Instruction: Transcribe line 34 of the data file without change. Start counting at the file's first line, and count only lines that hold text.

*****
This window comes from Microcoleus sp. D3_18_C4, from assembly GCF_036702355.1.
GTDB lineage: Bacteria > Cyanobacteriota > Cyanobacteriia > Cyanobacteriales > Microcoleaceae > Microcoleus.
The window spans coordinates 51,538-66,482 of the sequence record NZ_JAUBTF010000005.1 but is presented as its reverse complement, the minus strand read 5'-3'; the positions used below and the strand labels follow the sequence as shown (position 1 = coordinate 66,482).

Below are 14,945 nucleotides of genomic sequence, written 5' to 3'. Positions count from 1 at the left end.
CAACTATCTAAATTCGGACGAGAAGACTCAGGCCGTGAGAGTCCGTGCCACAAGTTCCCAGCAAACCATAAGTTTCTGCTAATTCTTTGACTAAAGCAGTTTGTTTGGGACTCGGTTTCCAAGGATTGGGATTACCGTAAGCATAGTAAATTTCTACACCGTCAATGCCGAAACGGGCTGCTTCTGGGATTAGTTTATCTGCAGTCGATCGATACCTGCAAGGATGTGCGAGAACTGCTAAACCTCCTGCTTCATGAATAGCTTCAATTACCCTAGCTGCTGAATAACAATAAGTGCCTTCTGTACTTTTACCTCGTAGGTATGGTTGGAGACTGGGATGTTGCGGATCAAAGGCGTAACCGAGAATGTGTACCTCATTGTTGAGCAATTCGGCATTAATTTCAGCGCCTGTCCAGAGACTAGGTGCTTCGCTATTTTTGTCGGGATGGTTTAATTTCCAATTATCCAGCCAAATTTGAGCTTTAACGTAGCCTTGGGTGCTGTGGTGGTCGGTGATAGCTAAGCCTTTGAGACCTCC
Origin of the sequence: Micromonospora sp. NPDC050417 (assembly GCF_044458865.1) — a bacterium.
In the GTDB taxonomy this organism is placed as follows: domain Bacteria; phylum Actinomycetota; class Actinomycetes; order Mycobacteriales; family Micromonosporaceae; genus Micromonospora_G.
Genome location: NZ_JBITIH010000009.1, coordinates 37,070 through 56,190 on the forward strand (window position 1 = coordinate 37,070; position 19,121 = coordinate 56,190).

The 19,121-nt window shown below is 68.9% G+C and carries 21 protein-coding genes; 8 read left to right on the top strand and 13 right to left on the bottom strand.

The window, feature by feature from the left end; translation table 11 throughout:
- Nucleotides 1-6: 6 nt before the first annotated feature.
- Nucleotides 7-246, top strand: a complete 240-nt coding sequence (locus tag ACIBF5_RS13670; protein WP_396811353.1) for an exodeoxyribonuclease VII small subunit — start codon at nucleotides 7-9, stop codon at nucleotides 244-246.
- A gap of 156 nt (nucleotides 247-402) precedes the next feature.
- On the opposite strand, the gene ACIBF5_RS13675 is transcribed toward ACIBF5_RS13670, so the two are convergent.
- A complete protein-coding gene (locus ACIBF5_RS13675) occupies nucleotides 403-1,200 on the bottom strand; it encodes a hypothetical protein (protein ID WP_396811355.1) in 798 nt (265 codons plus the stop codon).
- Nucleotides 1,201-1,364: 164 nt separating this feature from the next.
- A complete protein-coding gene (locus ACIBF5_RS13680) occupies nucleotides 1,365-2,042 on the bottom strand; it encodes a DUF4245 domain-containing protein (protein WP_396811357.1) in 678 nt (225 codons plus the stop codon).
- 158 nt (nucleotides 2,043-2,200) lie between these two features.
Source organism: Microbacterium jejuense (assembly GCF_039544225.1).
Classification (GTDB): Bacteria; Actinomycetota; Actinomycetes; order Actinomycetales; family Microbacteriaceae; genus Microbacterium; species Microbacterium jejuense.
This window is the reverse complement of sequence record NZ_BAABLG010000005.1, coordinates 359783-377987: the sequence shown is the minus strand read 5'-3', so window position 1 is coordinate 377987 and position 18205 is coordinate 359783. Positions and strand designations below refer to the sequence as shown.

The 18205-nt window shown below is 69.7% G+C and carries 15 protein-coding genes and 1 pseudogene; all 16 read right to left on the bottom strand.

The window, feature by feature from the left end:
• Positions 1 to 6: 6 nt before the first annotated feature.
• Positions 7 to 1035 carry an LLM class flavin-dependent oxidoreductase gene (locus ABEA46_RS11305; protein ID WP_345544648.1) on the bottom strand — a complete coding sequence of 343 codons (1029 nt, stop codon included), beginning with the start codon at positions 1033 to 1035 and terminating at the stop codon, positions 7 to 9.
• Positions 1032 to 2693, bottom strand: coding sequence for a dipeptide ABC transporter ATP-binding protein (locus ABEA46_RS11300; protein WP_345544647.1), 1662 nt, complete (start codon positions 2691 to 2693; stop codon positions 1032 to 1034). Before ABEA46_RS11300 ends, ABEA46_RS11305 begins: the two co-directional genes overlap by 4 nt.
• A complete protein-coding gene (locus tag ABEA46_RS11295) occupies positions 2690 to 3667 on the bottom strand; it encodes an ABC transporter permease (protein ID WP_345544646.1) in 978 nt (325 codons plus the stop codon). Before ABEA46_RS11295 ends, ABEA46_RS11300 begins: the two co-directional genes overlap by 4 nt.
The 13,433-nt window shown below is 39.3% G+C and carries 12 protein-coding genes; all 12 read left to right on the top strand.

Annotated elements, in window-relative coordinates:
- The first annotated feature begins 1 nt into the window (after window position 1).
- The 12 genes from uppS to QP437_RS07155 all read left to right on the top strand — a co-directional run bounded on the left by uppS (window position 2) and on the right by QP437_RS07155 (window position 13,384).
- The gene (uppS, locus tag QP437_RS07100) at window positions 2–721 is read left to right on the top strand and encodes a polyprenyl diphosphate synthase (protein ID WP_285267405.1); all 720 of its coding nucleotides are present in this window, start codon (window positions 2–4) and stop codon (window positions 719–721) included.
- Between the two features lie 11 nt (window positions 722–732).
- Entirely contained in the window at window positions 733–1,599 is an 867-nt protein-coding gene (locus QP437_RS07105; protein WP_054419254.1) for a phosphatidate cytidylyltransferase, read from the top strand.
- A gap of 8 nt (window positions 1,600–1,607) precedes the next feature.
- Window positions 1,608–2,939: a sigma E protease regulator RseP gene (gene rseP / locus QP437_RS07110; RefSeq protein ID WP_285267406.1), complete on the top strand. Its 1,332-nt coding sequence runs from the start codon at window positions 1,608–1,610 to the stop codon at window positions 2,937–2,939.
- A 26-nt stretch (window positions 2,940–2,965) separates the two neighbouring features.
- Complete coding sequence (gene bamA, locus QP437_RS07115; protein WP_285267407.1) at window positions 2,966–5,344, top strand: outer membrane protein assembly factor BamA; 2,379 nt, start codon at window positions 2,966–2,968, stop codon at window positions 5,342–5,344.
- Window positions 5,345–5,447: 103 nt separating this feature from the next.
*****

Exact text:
- Entirely contained in the window at window positions 733–1,599 is an 867-nt protein-coding gene (locus QP437_RS07105; protein WP_054419254.1) for a phosphatidate cytidylyltransferase, read from the top strand.